Steven Holcomb, driver of the Team 1 four-man bobsled that won the Olympic gold medal, talked about the suspense between passing the finish line and learning the outcome:
“The braking stretch is only about three or four seconds, but it feels like a minute," Holcomb said. "You can’t see the clock. You have to make sure the guy’s getting the brakes for one, ‘cause if you go ripping by off the top, that wouldn’t be cool. But it takes a second.
"When you hear everybody screaming and yelling it’s hard to hear if they’re cheering for you or because you got beat by Germany. As soon as I saw my team was holding up the No. 1, it was a huge moment.”
As for the feeling of winning the Olympics, he said, "It’s just like last week [during the two-man race] walking through the media zone, but it’s a little different talking about gold medals. It’ll take a little while to sink in.
"You work so hard to get somewhere and you finally get there and you’re kinda like ‘Now what? I don’t know what to do,’ but at the same time, these guys have been training so hard and working so hard for pretty much the last four years, to finally end on a high note like this is huge.”
Curt Tomasevicz, Holcomb's teammate who also lives in Colorado Springs, had this to say:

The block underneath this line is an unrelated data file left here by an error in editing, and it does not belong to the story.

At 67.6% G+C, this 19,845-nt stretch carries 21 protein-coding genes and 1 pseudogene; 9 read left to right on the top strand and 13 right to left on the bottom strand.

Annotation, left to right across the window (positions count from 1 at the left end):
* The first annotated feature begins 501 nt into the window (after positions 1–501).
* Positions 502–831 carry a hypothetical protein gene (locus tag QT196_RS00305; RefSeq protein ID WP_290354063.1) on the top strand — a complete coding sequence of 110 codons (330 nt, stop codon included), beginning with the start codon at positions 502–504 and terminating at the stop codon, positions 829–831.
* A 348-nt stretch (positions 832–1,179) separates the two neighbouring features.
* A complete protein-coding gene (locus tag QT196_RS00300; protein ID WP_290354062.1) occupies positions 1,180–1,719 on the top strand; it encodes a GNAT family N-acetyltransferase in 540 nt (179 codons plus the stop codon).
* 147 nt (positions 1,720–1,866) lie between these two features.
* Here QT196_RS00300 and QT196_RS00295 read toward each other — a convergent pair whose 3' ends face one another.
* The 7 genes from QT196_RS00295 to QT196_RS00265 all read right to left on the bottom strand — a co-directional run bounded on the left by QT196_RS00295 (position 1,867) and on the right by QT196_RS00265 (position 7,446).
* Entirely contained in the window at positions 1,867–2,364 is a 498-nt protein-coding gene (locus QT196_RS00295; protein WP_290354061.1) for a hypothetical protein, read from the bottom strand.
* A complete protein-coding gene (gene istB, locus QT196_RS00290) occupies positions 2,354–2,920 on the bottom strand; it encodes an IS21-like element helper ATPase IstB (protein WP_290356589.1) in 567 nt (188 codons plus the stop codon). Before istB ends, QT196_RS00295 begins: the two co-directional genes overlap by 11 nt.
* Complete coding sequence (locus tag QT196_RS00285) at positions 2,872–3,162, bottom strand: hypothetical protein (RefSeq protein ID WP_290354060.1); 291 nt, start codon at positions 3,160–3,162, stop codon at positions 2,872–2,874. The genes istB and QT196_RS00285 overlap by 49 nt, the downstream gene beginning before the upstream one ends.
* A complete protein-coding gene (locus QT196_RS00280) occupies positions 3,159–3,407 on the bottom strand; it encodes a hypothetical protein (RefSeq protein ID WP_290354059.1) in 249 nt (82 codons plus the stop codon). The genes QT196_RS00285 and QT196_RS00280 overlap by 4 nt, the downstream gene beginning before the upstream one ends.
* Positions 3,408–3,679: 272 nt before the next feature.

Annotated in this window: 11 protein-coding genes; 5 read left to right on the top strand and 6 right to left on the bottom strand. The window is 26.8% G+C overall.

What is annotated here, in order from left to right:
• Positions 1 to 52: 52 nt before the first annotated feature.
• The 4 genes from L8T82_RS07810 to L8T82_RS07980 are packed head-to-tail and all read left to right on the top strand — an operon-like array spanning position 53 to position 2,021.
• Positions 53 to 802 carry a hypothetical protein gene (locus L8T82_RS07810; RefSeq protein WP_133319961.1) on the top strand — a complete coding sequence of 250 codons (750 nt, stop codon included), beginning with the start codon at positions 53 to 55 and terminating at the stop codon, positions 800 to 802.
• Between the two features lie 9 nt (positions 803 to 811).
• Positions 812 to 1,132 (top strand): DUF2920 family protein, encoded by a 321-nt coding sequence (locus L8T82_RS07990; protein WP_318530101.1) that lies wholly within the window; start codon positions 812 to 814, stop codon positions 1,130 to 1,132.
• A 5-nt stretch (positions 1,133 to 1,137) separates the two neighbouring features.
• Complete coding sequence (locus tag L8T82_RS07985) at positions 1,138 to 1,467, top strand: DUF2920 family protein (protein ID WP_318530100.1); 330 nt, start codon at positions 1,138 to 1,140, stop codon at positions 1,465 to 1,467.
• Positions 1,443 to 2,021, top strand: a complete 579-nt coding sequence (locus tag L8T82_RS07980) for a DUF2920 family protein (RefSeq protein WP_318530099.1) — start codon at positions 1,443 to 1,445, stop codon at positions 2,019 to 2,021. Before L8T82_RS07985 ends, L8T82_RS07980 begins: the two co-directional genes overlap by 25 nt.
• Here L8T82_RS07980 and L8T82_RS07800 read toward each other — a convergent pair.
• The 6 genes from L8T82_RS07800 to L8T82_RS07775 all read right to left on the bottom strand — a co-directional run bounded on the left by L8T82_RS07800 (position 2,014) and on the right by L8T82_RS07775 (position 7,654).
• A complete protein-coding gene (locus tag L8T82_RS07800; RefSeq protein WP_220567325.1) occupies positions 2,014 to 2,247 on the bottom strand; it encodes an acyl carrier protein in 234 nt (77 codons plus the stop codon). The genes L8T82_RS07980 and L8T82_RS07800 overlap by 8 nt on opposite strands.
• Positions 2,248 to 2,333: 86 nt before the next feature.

“The word that keeps coming up is, ‘It’s like a dream.’ It really hasn’t hit me yet and I hope it hits me when they put the medal on my neck.”
Despite USA 1's comfortable lead entering the final run, Tomasevicz said there was no complacency:
“With the sport of bobsledding there’s always that chance that something could go wrong. That’s why it’s a great sport. Until we cross that finish line, nothing’s really written in stone. It was a good feeling when we finally crossed the finish line.”
Absolutely and categorically wrong: I would defend to the death against censorship of the press--that's…
According to you, Mr. Miller, "the Columbua [sic] Journalism group cited in this article made…
I was haven herpes 2 on my private part. I have had them for about…